15. An authority relying on this exemption must be able to show whose commercial interests would (or would be likely to) be harmed by disclosure, the nature of those commercial interests and how those interests would (or would be likely to) be prejudiced by disclosure of the information. The prejudice must be substantial, in other words of real and demonstrable significance. Where the authority considers that the commercial interests of a third party would be (or would be likely to be) harmed, it must make this clear: in this connection, consulting the third party is generally advisable.

Police Scotland's submissions

16. Police Scotland submitted that the parties whose commercial interests would be prejudice substantially by disclosure were themselves and the company which provided the software (Force Information Systems, or FIS). Police Scotland explained that FIS is a private company which specialises in the provision of solutions for Police Professional Standards Departments. While there is some information on the FIS website about the Centurion database system, Police Scotland submitted that this information does not extend to the level of detail requested by Mr N.

17. Police Scotland noted that:

· the release notes do not provide instructional user information but instead they relate to changes made in the latest version of the software.

· the withheld documents contain details of the fields available and the options within them, as well information regarding workflow and the outcomes of particular actions or choices within the system.

· the reporting capabilities are outlined in some detail and the nature of the changes outlined in each document provides evidence as to the type of changes requested by Police Scotland in recent times and the direction that the system development is now taking.

· the inclusion of the many screen shots within the documents provides crucial insight into the design of the system, such as its navigation, its look and feel and the overall quality of the user experience.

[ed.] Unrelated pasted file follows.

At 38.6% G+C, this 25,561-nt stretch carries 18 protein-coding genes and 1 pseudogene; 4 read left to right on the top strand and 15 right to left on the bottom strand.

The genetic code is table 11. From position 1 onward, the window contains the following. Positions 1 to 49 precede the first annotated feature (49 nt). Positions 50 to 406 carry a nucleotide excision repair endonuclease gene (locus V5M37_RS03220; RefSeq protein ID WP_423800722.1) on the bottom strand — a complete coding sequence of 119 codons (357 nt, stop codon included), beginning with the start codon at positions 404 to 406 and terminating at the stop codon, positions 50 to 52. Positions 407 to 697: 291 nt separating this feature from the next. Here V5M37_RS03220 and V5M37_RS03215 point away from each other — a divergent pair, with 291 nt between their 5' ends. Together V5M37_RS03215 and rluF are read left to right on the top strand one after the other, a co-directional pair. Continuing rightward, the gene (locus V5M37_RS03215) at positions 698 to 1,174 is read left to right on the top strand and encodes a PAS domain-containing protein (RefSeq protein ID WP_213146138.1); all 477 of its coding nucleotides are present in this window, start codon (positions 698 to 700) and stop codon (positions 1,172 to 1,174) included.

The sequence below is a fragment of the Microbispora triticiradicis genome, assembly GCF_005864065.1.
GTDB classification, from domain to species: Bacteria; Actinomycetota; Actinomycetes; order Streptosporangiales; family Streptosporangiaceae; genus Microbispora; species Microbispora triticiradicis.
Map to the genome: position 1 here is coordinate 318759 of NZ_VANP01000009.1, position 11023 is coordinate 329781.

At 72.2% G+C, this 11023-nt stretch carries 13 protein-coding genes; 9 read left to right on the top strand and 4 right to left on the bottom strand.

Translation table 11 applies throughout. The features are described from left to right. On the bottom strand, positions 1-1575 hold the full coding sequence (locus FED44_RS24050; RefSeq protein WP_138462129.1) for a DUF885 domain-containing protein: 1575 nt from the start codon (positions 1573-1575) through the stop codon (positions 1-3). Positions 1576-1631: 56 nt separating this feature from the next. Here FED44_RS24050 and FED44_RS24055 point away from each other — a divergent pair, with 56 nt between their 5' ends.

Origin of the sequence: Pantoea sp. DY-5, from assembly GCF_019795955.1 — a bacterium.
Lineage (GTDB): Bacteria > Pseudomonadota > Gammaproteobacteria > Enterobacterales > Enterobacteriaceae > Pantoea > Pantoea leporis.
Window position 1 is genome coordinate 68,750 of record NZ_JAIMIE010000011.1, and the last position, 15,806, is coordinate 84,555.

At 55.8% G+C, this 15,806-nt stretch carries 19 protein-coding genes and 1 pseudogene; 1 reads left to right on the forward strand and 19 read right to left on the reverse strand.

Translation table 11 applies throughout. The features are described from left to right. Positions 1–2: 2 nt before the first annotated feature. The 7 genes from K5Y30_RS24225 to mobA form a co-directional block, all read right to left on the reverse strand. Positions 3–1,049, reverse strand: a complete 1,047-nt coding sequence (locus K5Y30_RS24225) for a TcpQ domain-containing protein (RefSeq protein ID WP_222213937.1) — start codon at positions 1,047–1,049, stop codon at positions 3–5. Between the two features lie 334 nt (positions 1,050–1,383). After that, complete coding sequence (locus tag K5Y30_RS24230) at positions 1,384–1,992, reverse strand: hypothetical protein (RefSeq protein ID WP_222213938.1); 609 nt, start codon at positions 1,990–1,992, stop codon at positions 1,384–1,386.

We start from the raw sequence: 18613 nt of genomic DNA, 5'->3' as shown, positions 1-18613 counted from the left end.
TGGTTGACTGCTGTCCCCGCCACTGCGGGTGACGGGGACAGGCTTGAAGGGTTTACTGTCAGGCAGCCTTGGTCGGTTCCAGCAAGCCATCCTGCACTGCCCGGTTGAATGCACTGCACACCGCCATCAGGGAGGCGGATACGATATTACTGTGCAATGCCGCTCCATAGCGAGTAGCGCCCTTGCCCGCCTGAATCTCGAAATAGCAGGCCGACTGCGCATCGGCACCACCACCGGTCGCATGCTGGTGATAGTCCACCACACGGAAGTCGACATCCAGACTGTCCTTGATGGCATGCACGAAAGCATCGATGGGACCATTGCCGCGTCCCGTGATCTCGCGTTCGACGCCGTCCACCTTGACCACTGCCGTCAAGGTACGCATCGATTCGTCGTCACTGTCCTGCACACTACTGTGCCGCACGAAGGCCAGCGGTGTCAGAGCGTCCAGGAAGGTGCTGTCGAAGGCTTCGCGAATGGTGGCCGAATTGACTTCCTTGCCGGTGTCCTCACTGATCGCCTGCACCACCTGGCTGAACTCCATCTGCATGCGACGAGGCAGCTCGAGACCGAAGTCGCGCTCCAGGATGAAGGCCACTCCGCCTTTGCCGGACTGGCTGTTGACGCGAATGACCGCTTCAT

18. Armed with this knowledge, Police Scotland considered that competitors of FIS would be better equipped to ensure that their products compared favourably with Centurion than they would otherwise (without such information).

19. Police Scotland commented that the continual development of software is "an expensive business". They stated that it may very well be the case that the products and services provided to Police Scotland are better than those provided to FIS's other customers, in terms of the systems themselves but also in being continually developed to meet the ever changing demands of Police Scotland.

20. Police Scotland provided a copy of a letter from FIS, in which it expressly states that it does not want this information to be disclosed into the public domain, as to do so would give its competitors the information directly required to compete with the Centurion product.

21. Police Scotland considered that if the information was disclosed, FIS was likely to be reluctant to provide any further documentary information regarding their systems.

22. Police Scotland considered that they have much the same concerns as a private company when it comes to ensuring that they attract the best bids for opportunities to work with Police Scotland and the best value for money in the products and services they purchase. They stated companies would be deterred from working with them if commercially sensitive documents, crucial to the management of the relationship between the two parties, were disclosed into the public domain.

23. Police Scotland accepted that companies which work with public authorities should be mindful of FOI legislation and should expect that some information regarding that relationship may be disclosed into the public domain, for reasons of accountability. However, Police Scotland did not consider that highly technical system specification documents being withheld in this instance would ever be expected to fall into that category.

24. Police Scotland also feared that if suppliers chose to stop sending such documents to Police Scotland, for fear that these documents will be disclosed into the public domain, the likely outcome would be that increased engagement with the suppliers themselves would be necessary to undertake work of that nature, which would be likely to increase costs to Police Scotland.

Mr N's submissions